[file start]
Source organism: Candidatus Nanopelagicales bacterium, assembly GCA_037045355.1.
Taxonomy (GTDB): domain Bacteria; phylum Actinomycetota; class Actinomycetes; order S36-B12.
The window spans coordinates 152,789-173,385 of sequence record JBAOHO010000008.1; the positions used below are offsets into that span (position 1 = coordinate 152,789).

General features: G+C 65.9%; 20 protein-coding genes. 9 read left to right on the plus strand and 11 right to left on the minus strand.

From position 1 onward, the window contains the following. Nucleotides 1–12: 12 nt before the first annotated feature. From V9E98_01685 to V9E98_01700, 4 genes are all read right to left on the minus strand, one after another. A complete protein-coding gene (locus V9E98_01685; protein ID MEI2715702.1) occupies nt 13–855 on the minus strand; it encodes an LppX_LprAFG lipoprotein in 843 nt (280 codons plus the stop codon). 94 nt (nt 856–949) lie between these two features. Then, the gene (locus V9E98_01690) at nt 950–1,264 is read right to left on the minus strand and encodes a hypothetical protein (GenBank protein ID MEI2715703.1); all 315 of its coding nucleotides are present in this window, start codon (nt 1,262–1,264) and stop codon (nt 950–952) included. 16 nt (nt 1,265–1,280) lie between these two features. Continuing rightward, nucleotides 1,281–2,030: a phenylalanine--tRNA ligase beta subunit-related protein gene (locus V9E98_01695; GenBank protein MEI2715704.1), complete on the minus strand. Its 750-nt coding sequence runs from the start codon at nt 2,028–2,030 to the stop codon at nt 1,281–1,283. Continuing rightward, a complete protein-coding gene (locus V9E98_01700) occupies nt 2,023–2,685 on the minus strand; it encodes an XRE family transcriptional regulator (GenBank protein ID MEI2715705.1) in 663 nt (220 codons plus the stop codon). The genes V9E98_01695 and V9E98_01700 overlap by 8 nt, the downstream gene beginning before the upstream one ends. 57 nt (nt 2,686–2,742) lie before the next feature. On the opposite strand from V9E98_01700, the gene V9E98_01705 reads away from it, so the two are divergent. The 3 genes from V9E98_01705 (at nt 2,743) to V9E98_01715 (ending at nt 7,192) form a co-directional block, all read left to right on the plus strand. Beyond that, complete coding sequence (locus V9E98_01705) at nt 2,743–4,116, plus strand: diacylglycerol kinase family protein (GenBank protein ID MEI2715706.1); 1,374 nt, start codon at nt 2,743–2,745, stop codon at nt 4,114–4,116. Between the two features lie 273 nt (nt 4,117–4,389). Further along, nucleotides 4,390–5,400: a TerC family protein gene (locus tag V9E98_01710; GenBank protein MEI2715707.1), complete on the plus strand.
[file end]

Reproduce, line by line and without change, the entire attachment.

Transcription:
Source organism: Candidatus Nanopelagicales bacterium, assembly GCA_037045355.1.
Taxonomy (GTDB): domain Bacteria; phylum Actinomycetota; class Actinomycetes; order S36-B12.
The window spans coordinates 152,789-173,385 of sequence record JBAOHO010000008.1; the positions used below are offsets into that span (position 1 = coordinate 152,789).

General features: G+C 65.9%; 20 protein-coding genes. 9 read left to right on the plus strand and 11 right to left on the minus strand.

From position 1 onward, the window contains the following. Nucleotides 1–12: 12 nt before the first annotated feature. From V9E98_01685 to V9E98_01700, 4 genes are all read right to left on the minus strand, one after another. A complete protein-coding gene (locus V9E98_01685; protein ID MEI2715702.1) occupies nt 13–855 on the minus strand; it encodes an LppX_LprAFG lipoprotein in 843 nt (280 codons plus the stop codon). 94 nt (nt 856–949) lie between these two features. Then, the gene (locus V9E98_01690) at nt 950–1,264 is read right to left on the minus strand and encodes a hypothetical protein (GenBank protein ID MEI2715703.1); all 315 of its coding nucleotides are present in this window, start codon (nt 1,262–1,264) and stop codon (nt 950–952) included. 16 nt (nt 1,265–1,280) lie between these two features. Continuing rightward, nucleotides 1,281–2,030: a phenylalanine--tRNA ligase beta subunit-related protein gene (locus V9E98_01695; GenBank protein MEI2715704.1), complete on the minus strand. Its 750-nt coding sequence runs from the start codon at nt 2,028–2,030 to the stop codon at nt 1,281–1,283. Continuing rightward, a complete protein-coding gene (locus V9E98_01700) occupies nt 2,023–2,685 on the minus strand; it encodes an XRE family transcriptional regulator (GenBank protein ID MEI2715705.1) in 663 nt (220 codons plus the stop codon). The genes V9E98_01695 and V9E98_01700 overlap by 8 nt, the downstream gene beginning before the upstream one ends. 57 nt (nt 2,686–2,742) lie before the next feature. On the opposite strand from V9E98_01700, the gene V9E98_01705 reads away from it, so the two are divergent. The 3 genes from V9E98_01705 (at nt 2,743) to V9E98_01715 (ending at nt 7,192) form a co-directional block, all read left to right on the plus strand. Beyond that, complete coding sequence (locus V9E98_01705) at nt 2,743–4,116, plus strand: diacylglycerol kinase family protein (GenBank protein ID MEI2715706.1); 1,374 nt, start codon at nt 2,743–2,745, stop codon at nt 4,114–4,116. Between the two features lie 273 nt (nt 4,117–4,389). Further along, nucleotides 4,390–5,400: a TerC family protein gene (locus tag V9E98_01710; GenBank protein MEI2715707.1), complete on the plus strand.